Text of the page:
Dulwich might sound a strange name for a school in Kent. But we’re not afraid to do things differently and stand out from the crowd. After all, we’ve been doing it since 1938.
In the autumn of 1938, John Leakey – the Headmaster of Dulwich College Prep in London – was preparing plans for an emergency evacuation.
Initially, his camp consisted of just six wooden huts, a few bell tents, and a marquee, assembled in the orchard at Coursehorn, on land owned by Leakey’s father-in-law. On 1st September 1939, just one year later, the first train set off from West Dulwich carrying 135 schoolboys, aged 5-13, to Cranbrook.
With the help of some parents, the camp at Coursehorn in Cranbrook began to grow, as lorry after lorry arrived carrying desks, books, beds, and the odd piano.
Soon after, electricity and a tannoy system were installed, and the camp began to resemble a school.
By 1940, the large Oast House had even been converted into a recreation room, where the boys could play billiards and ping pong when they were not at study.
Quite how pioneering John Leakey was in this regard cannot be understated. As The Kentish Express reported in 1940:
“The only School Evacuation Camp at present fully established and working in England is to be found in the rural district of the Weald at Coursehorn, Cranbrook, where two hundred boys of Dulwich College Preparatory School have an encampment on the most modern and up-to-date lines.”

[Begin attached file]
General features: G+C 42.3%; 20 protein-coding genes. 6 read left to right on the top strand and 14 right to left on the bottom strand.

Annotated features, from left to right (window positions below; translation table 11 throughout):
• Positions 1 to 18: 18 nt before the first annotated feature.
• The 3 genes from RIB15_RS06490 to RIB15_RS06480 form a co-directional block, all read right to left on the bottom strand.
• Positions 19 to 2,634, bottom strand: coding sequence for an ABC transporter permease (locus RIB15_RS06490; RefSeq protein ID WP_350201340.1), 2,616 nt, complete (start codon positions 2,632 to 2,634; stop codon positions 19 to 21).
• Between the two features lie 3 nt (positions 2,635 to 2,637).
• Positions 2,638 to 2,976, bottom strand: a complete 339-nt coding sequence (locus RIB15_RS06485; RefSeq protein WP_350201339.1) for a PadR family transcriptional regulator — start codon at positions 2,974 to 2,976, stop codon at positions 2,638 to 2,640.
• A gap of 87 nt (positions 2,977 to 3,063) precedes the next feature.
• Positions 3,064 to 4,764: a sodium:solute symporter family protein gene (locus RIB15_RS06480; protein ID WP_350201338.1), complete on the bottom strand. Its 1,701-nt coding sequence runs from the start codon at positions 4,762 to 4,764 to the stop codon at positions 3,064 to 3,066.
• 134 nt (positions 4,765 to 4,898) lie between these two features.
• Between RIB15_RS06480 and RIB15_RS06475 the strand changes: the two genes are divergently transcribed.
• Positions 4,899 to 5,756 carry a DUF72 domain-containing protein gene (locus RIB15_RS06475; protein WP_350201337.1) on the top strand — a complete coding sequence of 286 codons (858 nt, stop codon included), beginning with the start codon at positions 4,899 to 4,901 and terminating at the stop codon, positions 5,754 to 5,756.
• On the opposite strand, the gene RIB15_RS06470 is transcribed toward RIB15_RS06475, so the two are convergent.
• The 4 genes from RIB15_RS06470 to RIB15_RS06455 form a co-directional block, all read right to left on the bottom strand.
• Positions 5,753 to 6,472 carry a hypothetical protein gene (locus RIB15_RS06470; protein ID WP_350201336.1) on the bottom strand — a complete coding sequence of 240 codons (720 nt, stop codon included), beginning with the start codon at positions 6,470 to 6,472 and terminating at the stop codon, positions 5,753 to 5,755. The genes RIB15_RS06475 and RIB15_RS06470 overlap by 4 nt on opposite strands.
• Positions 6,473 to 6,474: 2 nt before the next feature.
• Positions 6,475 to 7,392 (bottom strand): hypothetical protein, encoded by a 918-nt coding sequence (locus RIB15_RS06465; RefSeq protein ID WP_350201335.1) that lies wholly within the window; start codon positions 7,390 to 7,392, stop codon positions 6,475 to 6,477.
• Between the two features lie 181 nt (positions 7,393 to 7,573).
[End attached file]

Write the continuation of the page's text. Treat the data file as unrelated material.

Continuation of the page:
Before the war was over, more than 500 high explosive bombs, and thousands of incendiary bombs, had fallen on Dulwich – with around 90% of houses suffering damage, much of it critical.
As the war progressed, the danger to the boys – even in the relative safety of Cranbrook – meant that the school had to move again, this time to the Royal Oak Hotel in Betws-y-Coed, North Wales. In their absence, British troops took up residence at Coursehorn, in preparation for D-Day.
The boys continued their education in North Wales until 1945. After the war, they were permitted to return to Coursehorn to resume their schooling. To begin with, the school housed 50 day boys, mostly sons of local farmers, and 40 junior boarders, who then continued their studies at the newly acquired Brightlands in Dulwich.
From these arduous and uncertain beginnings, the school went from strength to strength – becoming one of the most successful prep schools in the country. And by the 1970s it had become one of the first co-ed prep schools in the county.
Today, on the same site in Cranbrook, we continue that proud tradition of progress and resilience. And although our facilities now bear little resemblance to our rudimentary beginnings, we still do the odd bit of camping…